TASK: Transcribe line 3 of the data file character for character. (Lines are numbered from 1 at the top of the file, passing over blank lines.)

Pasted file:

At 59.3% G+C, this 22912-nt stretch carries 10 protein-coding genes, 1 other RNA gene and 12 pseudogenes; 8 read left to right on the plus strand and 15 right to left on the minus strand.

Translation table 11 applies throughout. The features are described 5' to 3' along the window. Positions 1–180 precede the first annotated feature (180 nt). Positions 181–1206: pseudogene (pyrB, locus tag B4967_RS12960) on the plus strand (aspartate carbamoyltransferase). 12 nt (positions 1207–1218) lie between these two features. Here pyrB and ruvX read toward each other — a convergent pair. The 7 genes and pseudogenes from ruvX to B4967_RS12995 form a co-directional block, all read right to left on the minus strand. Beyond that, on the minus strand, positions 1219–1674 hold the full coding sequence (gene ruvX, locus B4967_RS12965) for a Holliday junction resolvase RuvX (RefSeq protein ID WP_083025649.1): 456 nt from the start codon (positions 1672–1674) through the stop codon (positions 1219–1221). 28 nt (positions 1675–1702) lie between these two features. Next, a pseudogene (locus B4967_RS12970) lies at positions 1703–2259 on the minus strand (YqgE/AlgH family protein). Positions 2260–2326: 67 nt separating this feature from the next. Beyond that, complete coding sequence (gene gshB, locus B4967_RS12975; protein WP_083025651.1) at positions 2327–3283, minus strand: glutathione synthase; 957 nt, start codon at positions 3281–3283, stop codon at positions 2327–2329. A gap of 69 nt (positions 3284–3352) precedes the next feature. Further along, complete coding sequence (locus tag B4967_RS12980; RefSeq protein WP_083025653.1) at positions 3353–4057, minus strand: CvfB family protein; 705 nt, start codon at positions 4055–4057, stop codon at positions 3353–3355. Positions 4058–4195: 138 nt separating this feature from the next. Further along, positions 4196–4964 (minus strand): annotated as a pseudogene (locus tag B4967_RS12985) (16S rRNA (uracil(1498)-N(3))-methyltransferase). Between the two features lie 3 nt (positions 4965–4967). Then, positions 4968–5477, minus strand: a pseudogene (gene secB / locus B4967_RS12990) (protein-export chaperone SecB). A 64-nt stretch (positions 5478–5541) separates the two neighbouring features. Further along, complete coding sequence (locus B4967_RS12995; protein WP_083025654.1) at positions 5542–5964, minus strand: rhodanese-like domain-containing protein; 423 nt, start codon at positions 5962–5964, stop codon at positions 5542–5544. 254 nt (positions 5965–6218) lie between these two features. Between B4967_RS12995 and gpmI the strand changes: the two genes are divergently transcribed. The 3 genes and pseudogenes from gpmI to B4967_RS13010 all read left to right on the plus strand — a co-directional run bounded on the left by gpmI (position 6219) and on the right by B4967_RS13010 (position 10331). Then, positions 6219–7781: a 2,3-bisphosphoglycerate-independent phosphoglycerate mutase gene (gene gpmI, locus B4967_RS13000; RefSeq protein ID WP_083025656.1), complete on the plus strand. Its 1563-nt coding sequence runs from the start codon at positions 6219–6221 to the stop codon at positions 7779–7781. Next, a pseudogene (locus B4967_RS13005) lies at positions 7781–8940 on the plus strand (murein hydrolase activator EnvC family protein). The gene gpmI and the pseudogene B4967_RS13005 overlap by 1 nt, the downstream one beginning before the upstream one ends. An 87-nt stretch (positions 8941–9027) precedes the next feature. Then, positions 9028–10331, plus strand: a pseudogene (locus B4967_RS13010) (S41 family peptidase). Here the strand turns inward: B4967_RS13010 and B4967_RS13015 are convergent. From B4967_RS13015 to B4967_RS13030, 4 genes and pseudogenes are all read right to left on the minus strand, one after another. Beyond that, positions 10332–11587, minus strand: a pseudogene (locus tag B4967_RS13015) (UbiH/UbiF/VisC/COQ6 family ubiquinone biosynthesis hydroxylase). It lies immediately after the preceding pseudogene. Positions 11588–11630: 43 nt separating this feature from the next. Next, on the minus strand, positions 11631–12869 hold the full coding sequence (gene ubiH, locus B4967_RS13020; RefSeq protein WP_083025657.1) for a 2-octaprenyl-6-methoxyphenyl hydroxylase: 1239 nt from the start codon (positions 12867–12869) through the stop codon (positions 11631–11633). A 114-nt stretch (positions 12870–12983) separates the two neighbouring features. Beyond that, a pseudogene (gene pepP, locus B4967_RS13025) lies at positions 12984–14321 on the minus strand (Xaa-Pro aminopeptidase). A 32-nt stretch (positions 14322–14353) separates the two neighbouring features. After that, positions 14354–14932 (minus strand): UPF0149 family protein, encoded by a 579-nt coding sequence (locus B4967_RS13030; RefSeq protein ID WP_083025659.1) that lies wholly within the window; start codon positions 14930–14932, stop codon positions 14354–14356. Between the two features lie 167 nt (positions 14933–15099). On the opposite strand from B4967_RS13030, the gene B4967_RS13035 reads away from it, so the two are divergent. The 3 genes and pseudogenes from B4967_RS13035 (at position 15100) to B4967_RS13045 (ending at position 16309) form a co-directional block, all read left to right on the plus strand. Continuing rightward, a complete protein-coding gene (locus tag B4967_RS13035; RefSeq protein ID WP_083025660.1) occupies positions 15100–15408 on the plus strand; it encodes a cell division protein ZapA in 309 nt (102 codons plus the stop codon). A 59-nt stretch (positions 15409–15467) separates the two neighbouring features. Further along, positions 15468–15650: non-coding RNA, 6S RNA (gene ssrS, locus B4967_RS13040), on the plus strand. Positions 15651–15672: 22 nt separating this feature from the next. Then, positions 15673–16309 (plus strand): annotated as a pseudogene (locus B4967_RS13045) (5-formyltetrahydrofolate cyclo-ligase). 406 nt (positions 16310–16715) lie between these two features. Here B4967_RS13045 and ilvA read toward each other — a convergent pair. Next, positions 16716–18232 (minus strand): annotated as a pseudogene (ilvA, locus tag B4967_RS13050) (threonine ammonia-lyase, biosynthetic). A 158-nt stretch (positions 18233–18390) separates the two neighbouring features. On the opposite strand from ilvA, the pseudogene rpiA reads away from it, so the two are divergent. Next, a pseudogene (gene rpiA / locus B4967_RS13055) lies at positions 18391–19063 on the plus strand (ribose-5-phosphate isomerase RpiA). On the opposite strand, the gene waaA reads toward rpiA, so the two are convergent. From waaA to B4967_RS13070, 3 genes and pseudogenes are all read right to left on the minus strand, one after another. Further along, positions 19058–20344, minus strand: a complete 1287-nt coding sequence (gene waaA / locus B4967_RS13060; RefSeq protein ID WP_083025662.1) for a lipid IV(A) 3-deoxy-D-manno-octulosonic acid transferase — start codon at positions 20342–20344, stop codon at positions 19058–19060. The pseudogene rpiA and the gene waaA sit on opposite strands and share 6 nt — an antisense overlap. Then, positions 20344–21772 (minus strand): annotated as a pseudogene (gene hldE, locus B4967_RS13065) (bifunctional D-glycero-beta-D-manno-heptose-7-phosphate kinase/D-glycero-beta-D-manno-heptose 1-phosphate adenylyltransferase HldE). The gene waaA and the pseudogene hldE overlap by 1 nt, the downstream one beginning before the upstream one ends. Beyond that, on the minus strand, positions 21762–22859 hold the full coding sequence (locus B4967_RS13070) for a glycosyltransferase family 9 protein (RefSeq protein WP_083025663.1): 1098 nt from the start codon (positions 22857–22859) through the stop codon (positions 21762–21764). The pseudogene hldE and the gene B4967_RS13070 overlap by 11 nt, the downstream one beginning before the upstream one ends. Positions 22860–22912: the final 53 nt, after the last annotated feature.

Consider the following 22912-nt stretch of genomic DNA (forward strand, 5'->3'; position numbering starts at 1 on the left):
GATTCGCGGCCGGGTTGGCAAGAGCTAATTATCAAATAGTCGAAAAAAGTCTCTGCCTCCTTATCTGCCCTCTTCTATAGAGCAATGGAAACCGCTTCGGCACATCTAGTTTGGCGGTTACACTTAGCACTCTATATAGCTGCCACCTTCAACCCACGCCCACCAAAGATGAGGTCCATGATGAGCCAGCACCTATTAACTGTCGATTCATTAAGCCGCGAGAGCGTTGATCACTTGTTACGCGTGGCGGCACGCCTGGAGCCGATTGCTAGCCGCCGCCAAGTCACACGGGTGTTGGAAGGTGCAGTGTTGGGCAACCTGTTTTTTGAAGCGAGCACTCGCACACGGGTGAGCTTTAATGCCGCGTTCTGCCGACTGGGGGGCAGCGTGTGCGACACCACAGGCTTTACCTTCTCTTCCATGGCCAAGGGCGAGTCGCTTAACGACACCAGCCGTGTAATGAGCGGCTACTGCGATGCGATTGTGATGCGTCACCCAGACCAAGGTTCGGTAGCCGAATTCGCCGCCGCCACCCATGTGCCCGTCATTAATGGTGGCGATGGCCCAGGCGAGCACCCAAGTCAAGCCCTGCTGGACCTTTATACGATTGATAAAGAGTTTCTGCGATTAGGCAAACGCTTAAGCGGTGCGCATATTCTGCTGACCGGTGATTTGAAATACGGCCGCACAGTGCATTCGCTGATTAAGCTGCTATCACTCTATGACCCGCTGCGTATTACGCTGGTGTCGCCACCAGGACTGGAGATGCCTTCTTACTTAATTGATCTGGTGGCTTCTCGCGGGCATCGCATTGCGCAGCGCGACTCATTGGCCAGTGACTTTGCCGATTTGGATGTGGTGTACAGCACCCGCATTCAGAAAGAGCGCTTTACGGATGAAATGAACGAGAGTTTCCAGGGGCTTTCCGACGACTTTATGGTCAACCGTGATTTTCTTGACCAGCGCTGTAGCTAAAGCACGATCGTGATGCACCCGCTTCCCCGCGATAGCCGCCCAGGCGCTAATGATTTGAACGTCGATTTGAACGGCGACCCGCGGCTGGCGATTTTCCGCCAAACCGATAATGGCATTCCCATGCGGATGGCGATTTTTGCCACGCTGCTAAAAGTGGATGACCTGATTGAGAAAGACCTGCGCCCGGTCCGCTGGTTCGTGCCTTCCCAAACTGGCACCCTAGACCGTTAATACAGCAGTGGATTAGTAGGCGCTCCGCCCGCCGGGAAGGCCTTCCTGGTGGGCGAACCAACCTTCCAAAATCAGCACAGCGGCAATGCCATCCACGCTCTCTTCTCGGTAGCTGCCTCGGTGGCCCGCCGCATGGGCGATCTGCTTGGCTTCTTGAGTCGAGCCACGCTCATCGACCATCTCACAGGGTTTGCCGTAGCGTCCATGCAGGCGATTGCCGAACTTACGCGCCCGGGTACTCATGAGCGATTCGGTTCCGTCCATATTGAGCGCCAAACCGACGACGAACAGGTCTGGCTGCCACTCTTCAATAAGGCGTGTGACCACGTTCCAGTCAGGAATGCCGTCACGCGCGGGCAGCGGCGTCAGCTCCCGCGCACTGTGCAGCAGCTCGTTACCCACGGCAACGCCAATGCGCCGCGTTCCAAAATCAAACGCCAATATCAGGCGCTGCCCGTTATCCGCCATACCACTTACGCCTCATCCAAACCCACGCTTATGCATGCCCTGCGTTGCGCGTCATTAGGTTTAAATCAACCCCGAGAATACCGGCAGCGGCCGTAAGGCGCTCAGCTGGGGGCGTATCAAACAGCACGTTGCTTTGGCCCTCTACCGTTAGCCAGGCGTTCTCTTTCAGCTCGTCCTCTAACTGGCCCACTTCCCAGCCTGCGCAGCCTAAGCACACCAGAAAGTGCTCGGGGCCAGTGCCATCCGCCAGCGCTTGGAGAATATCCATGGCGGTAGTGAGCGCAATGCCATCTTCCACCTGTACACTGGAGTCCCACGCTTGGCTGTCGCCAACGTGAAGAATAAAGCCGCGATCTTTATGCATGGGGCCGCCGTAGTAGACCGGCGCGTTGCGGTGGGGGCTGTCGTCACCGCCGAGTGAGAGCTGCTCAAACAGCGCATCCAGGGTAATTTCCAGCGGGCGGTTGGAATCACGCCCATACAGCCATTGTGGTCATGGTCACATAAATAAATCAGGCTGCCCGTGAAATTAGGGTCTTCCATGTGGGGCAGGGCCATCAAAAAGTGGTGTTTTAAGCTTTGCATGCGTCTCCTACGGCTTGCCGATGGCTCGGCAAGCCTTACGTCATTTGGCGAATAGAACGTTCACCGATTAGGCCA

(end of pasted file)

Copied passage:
Consider the following 22912-nt stretch of genomic DNA (forward strand, 5'->3'; position numbering starts at 1 on the left):